*This post may contain affiliate links. This means we may make a commission if you purchase an item using one of our links*
The main differences between Pluto and Triton are that Pluto is a dwarf planet with a diameter of 2,370km whilst Triton is a natural satellite that orbits Neptune with a diameter of 2,706km, Pluto has 5 moons whilst Triton has 0 and Pluto’s axial tilt is far grander than Triton’s at 57 degrees as opposed to Triton’s that is practically 0 degrees.
For a more detailed look at both entities, continue reading as the differences, similarities and what makes each body what they are will be covered more thoroughly below.
What Is The Planet Pluto?
Table of Contents
In the past Pluto was the 9th farthest official planet in our solar system however, in 2006 after many debates between astronomers, the International Astronomical Union officially downgraded it to a dwarf planet.
The reason for this downgrade at the time was primarily down to Pluto simply being very small when compared to every other planet and even the moons orbiting these planets. Pluto’s dwarf status is debated still to this day but, for now it still remains under this dwarf bracket for a planet
Its diameter for example is only 2,370km, which is a third of Earth’s Moon. With that being said, despite the significant size discrepancy Pluto shows, it still does have more moon like objects orbiting it than Earth and I’m not saying just one more.
In total this terrestrial dwarf planet has 5.
Pluto’s atmosphere consists mostly of molecular nitrogen whilst molecules of methane and carbon monoxide have been observed also. As for its surface, it consist mostly of frozen nitrogen, methane, and carbon monoxide ices.
One of Pluto’s most unique characteristic is that Charon (its largest moon) is tidally locked to it and vice versa, which means that the two essentially orbit each other.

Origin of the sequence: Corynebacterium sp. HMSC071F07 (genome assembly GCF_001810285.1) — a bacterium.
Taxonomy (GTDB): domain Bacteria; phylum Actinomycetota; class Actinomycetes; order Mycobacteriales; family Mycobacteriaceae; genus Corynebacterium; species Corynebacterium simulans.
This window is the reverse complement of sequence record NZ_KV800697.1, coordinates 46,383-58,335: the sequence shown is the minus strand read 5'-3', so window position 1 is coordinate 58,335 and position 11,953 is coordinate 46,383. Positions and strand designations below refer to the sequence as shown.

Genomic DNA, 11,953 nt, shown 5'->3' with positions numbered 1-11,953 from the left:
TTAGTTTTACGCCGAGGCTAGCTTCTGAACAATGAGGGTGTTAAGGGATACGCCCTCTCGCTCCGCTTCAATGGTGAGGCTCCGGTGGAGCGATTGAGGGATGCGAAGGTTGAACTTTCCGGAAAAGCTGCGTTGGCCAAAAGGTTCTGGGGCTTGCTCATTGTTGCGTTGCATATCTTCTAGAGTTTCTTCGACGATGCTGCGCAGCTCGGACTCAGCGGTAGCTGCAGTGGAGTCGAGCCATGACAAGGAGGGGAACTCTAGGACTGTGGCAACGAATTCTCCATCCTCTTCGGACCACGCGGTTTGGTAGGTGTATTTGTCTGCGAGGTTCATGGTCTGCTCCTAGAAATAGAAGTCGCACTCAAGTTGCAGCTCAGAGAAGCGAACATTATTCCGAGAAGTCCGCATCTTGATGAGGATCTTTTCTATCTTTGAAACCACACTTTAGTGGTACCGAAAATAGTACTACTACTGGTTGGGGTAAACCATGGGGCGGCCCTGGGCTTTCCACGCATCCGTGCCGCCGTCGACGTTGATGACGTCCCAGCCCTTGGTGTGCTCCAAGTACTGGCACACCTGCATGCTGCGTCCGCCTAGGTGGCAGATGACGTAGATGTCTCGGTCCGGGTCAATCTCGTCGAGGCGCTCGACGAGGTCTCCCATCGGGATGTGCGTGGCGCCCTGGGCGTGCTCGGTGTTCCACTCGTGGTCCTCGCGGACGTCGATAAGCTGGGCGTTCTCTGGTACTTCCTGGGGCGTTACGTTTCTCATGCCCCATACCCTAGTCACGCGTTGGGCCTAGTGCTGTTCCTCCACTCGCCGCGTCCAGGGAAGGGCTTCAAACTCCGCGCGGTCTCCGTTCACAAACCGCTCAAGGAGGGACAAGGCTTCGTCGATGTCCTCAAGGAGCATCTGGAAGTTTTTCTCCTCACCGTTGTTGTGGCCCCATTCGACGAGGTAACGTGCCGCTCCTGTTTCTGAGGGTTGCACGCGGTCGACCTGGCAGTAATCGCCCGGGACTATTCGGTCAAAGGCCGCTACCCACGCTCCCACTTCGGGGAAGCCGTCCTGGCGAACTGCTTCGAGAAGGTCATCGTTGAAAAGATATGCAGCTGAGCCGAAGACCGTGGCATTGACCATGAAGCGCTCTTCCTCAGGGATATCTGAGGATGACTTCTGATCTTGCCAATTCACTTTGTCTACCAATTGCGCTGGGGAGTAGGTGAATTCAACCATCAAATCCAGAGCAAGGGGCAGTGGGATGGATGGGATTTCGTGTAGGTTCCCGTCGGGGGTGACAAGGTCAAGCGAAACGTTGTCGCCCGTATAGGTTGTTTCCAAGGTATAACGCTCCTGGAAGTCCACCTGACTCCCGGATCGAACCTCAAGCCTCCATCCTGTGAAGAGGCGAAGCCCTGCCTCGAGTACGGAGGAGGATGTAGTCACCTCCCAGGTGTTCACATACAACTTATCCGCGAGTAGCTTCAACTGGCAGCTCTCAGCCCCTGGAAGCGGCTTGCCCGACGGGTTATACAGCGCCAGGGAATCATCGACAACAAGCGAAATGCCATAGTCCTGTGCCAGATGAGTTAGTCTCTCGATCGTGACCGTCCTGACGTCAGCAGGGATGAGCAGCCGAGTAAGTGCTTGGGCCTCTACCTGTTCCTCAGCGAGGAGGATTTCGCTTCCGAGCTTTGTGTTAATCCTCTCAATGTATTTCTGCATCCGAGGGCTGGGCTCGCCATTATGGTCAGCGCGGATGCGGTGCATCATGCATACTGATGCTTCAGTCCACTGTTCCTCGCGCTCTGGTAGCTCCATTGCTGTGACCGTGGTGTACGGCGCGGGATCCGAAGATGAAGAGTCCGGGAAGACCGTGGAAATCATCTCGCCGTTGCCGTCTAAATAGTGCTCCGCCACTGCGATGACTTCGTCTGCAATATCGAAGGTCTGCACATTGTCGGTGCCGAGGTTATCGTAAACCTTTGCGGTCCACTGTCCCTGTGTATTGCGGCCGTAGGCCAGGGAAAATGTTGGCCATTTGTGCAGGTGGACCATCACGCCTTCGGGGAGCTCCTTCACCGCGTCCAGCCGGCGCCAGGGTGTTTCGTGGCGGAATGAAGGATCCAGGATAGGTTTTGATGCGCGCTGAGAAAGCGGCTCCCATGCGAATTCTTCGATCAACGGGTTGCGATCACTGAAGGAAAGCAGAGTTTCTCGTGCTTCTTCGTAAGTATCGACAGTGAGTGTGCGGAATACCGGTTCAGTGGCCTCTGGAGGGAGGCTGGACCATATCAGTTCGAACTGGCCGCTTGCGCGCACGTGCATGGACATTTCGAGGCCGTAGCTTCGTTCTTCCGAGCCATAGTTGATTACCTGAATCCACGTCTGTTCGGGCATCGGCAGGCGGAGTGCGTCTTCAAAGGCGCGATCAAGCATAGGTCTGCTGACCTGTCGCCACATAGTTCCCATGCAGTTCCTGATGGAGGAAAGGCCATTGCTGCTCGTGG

In essence only one side of Charon and one side of Pluto surface will face each other at any given time.
Pluto’s temperature is between -222 to -232 degrees Celsius based on how close it gets to the Sun when orbiting it, whilst its core temperature isn’t anything too special sitting around 500 – 1,000 degrees Celsius.
The main reason it’s as cold as it is and has a relatively cold core in comparison to the other planets would be, which is mostly down to its size. A larger size would mean more mass could be compressed at the center which would produce more heat at the core.
Pluto’s orbit is also different from the other main plants in our solar system, following an elliptical orbital path as opposed to the circular path the others take. As a result of its distance from the Sun, Pluto will complete each one of these elliptical cycles around once every 247.78 years.
Even its rotational cycle is very slow, where one cycle is completed in 157 hours. Another interesting fact is the Pluto’s axial tilt is almost on its side at 57 degrees, similar to Uranus.
What Is The Moon Triton?
Triton is the largest moon of Neptune, whose most unusual feature is its retrograde orbit. Triton is the only major moon in our solar system which orbits in the opposite direction of its planet’s rotation.
First discovered on 10th October 1846 (just 17 days after the discovery of its planet, Neptune) by British astronomer William Lassell, “Triton” comes from a merman in Greek myth; a name which perhaps stems from the composition of this faraway moon.